Live Review: Youtube’s Boyce Avenue know how to play IRL
Words by Scenewave Australia - Published on September 6, 2014
Fans of all ages where lined up around the block for the doors of The Tivoli to open to one of Youtube’s finest exports, Boyce Avenue, on Wednesday night in Brisbane.
The night was opened by Melbourne musician, Fatai. The crowd was blown away by her incredible vocals, original and cover songs; even premiering a song she’d written only a few days beforehand. With her all Australian ‘mate’ stage presence and a serious set of lungs in her, Fatai won over the crowd with ease and is definitely one to watch.
It wasn’t long before cries and chants from the crowd welcomed Boyce Avenue onto the stage; opening with their album’s lead single, Speed Limit. It quickly became clear that these guys were the real deal. They have serious talent, and it really shone through. Vocalist Alejandro Manzano had all eyes, and iPhone cameras, on him as he led the group, nailing falsettos and vocal runs.
Although Boyce Avenue have seen their fame rise drastically these past few years by covering songs on Youtube, the band have managed to defeat all odds, and go far beyond the notion of a ‘Youtube cover band’ – and this show was just an example of that.Despite having never received radio play in the country, the Tivoli was full to the brim, and the engaging show undoubtedly pleased every member of the crowd. It was interesting to see an “IRL” audience of a largely Internet-centric band. Fittingly enough, everywhere you look, the audience was filming, updating, snapchatting, live tweeting, streaming and placing Instagram filters on the entire show.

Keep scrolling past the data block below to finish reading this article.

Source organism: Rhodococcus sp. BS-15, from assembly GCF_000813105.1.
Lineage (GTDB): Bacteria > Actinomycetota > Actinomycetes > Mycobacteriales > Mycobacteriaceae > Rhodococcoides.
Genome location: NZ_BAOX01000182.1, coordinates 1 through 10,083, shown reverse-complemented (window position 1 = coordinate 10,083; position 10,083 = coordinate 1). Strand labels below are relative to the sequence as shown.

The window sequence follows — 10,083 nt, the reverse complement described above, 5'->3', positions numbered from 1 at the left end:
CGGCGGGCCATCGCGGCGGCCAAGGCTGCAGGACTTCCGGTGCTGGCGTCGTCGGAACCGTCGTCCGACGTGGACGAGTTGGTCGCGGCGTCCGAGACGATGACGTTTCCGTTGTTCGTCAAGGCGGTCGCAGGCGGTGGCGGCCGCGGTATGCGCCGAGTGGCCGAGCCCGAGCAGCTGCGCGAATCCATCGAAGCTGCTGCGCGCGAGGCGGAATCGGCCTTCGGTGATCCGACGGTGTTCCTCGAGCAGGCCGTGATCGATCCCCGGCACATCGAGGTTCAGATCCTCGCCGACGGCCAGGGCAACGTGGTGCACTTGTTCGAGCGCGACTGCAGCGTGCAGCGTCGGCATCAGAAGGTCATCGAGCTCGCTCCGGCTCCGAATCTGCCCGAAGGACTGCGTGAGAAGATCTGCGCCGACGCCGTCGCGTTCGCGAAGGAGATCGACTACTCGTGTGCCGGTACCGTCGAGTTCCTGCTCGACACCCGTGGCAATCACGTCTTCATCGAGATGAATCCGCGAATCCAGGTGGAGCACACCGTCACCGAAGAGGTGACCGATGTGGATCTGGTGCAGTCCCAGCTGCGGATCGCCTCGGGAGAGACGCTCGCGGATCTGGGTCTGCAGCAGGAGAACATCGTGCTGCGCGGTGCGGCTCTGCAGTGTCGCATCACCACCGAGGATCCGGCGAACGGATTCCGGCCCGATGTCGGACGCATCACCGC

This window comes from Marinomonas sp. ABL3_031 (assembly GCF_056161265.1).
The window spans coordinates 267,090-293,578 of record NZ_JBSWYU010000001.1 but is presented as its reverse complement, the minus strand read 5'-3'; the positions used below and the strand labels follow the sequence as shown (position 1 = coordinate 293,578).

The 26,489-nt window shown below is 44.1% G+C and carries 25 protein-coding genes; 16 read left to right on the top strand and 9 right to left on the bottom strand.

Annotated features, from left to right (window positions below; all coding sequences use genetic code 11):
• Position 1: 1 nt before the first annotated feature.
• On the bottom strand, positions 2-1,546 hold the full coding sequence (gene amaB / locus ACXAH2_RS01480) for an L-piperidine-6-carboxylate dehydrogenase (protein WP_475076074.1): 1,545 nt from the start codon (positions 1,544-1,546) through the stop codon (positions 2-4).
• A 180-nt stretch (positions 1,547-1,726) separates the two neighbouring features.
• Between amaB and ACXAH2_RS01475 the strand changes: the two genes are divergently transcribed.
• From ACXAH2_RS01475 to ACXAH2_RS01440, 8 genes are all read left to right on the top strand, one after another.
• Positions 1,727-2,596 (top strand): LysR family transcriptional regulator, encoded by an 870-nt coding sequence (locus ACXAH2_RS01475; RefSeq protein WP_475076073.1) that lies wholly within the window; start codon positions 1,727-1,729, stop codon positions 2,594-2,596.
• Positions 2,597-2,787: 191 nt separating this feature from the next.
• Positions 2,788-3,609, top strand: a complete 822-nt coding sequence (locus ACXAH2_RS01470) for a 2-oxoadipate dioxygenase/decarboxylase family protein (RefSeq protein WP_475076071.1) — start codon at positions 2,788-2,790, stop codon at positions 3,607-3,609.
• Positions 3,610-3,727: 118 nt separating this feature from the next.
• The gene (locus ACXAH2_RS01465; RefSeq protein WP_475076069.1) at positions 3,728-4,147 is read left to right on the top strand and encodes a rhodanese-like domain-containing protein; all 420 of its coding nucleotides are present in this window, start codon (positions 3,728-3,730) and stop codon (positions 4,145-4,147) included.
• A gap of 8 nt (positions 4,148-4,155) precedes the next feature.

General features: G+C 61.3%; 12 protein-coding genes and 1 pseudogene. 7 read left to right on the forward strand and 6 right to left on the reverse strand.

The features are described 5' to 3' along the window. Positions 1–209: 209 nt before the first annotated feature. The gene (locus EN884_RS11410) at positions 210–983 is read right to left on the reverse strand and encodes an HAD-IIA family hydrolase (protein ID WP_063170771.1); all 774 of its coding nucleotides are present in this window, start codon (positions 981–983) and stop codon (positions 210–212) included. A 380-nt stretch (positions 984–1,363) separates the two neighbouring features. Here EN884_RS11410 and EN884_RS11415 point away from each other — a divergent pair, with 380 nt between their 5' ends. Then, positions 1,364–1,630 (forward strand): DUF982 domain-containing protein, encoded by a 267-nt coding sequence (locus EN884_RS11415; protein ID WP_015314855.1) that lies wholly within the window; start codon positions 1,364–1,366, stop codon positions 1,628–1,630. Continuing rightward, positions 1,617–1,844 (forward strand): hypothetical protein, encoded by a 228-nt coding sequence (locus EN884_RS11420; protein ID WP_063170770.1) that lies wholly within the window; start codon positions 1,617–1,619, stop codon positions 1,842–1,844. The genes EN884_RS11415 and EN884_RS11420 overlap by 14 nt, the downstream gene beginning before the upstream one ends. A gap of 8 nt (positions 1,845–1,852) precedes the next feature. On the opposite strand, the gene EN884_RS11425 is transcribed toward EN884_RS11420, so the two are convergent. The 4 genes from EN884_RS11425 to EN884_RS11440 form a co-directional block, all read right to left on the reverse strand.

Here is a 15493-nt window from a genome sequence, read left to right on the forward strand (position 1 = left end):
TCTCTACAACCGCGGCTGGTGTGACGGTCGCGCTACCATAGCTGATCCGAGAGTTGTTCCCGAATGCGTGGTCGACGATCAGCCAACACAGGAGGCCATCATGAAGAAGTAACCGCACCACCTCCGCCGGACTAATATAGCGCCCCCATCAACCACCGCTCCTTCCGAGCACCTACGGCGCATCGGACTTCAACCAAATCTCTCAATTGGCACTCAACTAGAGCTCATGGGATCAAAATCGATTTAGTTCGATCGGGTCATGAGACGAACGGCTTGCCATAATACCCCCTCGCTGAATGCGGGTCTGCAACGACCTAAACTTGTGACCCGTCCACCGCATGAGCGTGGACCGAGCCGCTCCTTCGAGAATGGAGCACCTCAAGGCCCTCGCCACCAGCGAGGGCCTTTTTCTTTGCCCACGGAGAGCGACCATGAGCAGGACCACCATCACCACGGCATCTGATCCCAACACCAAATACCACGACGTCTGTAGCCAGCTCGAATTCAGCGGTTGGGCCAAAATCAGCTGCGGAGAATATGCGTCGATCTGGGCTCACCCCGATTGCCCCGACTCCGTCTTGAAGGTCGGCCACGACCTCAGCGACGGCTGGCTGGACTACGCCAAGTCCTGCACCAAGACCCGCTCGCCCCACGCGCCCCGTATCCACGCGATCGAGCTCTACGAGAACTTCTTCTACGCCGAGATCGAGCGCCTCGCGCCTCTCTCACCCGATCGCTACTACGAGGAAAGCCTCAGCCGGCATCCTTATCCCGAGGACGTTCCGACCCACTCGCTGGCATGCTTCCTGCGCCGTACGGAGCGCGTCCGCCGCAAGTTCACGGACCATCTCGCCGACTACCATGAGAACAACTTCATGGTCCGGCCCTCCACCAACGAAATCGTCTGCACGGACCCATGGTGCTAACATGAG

The band played a mixed set, incorporating not only original material from their most recent EP, No Limits, but also some of their famous covers; a personal favorite of mine being a version of Fast Car by Tracy Chapman. The crowd sung along, at one point splitting the audience in two for a harmony of clapping which, surprisingly enough, didn’t fail horribly.
Their casual stage presence, and beautiful pronunciation of their names makes tweenage girls weak at the knees. It’s a slight downfall for the rest of the audience who lacked a great deal of interaction with the band, but those were, admittedly, few and far between.
It was quite a wonderful thing to see that a band known for their pop-centric, parent-approved music on Youtube, could take on the world like this with not even a song on the radio. It provides an interesting insight into the future of Internet-based music and the growth of online fanbases.